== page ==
Books

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    In a new book, Professor of Astronomy David Weintraub explores what the world’s major religions have to say about the potential for life on other planets.
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    David Catling, professor of Earth and space sciences, discusses his new book Astrobiology: A Very Short Introduction.
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    Book contest! What do you think is the most wondrous aspect of the universe? Reply on our Facebook site by Monday, August 8, and our favorite answers will win a copy of the new Brian Cox book, "Wonders of the Universe."
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    In this essay, Marc Kaufman explains how his first contact with astrobiologists led him to write a book that tells the latest stories behind the science.
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    Why have we not made contact with aliens after so many years searching the depths of space? The Eerie Silence, a new book by SETI researcher Paul Davies, provides a fresh and thoughtful look at this question.
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    The Timetree of Life project is now providing scientists with easy access to information about when living species and their ancestors originated. The resource could prove useful for astrobiologists studying the origin and evolution of life on Earth.
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  • The Crowded Universe
    After two decades of planet searching, Alan Boss has written a book about how far we have come and how close we are to answering the question of whether we are alone in the universe.
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  • Confessions of an Alien Hunter
    After five decades, the search for extraterrestrial intelligence has failed to find any alien signals. SETI researchers are still optimistic that we will one day find evidence for intelligent life somewhere in our galaxy. A new book by SETI scientist, Seth Shostak, reviews the history,
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  • Can a Biosphere Be Selfish?
    In this book review of "Scientists Debate Gaia," Charley Lineweaver discusses what astrobiology and the Gaia hypothesis have in common. Both are trying to recognize new forms of life by seeking universal connections between different kinds of systems.
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  • Space on Earth
    In his book, "Space on Earth," microbiologist Charles Cockell urges space scientists and environmentalists to work together for the future for humanity.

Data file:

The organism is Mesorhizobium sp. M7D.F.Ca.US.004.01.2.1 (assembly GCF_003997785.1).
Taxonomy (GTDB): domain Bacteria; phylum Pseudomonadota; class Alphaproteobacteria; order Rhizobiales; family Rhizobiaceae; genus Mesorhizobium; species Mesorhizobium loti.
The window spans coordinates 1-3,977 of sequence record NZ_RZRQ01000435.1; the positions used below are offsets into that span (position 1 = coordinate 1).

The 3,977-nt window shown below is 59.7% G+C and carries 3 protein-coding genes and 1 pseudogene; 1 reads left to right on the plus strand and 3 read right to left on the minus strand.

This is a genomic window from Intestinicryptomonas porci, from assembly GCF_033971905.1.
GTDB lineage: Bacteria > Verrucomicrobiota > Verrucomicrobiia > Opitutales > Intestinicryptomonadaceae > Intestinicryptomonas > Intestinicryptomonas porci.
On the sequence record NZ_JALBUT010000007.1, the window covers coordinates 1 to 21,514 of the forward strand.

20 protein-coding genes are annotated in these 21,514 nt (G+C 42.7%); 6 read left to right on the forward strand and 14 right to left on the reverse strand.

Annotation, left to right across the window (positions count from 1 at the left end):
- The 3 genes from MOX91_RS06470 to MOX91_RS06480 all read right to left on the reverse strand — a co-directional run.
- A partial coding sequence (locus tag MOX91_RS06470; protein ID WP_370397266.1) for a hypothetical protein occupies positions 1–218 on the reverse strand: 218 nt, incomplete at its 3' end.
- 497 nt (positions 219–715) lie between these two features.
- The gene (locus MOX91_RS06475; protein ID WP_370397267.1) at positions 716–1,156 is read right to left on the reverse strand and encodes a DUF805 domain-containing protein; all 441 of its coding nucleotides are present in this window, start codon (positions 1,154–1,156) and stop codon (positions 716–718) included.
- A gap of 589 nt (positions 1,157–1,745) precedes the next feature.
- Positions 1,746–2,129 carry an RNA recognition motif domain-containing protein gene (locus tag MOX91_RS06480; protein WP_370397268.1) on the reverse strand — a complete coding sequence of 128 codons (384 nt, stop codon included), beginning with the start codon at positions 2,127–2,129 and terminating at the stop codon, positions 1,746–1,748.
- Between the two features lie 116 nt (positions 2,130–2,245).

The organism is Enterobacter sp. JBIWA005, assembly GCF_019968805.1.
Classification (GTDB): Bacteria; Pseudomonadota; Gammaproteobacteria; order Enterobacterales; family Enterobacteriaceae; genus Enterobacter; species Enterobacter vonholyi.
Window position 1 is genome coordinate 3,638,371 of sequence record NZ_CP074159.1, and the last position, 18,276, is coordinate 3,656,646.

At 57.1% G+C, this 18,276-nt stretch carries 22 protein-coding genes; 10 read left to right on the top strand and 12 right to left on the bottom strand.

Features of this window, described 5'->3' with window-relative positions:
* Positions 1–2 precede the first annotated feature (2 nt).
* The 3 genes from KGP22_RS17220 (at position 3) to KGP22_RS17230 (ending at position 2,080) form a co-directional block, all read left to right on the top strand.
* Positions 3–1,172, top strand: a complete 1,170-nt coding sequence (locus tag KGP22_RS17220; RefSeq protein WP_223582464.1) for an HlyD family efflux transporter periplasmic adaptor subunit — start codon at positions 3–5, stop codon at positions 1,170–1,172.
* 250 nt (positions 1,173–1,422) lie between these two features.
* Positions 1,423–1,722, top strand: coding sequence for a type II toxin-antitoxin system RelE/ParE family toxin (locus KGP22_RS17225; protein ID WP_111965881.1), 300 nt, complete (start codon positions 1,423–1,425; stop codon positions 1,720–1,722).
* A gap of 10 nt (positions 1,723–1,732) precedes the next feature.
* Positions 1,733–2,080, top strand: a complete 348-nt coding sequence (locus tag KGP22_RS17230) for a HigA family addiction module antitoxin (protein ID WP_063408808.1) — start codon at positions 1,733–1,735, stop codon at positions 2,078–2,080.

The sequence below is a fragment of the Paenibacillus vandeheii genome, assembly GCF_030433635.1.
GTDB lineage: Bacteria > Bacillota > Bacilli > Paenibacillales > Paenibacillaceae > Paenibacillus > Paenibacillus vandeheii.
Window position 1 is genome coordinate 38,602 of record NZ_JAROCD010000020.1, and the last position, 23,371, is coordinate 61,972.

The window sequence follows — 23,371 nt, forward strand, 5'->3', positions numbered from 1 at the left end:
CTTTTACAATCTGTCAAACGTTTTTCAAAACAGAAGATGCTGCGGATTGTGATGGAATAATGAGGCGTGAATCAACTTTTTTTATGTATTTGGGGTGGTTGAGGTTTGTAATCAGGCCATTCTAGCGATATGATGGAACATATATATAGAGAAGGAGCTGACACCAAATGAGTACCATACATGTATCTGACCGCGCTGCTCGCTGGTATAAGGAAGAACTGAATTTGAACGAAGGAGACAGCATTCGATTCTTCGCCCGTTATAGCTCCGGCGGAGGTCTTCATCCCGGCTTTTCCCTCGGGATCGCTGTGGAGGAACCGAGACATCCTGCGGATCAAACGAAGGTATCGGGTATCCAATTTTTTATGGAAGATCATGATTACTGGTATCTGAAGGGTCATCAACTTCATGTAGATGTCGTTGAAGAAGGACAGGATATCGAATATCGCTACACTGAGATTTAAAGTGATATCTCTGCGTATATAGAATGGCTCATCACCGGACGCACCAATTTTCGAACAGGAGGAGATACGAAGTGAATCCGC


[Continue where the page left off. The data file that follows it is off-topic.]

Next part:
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  • The Oxygen Gap
    Vertebrate creatures first began moving from the world's oceans to land about 415 million years ago, then all but disappeared by 360 million years ago. The fossil record contains few examples of animals with backbones for the next 15 million years, and then suddenly vertebrates
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  • This Easter Island Earth
    In an ongoing tour of literature related to astrobiology, Linda Sauter reviews "Collapse" by Jared Diamond. While not overtly about astrobiology, "Collapse" can provide insights about the likely development of life and civilizations in the universe.
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  • Are There Aliens Already on Earth?
    Are there aliens living on Earth? Not the humanoid kind, with big eyes or glowing fingertips. But unfamiliar types of microscopic life, that doesn't use DNA. Geology professor Peter Ward thinks its possible. His new book, Life as We Do Not Know It, explains why.
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  • Strings in the Mirror?
    Like Lewis Carroll's Alice, who steps through the looking glass into a strange world, Lawrence Krauss, Case Western Reserve University professor of physics, began his search for extra dimensional worlds with the Twilight Zone episode, "Little Lost Girl."
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  • Roving Mars
    The Mars Rovers Spirit and Opportunity are the Energizer Bunnies of planetary exploration. Designed to last for only 90 days, they are still going strong after nearly two years. Their journeys on Mars have provided exquisite detail of the planet's surface, proving definitively
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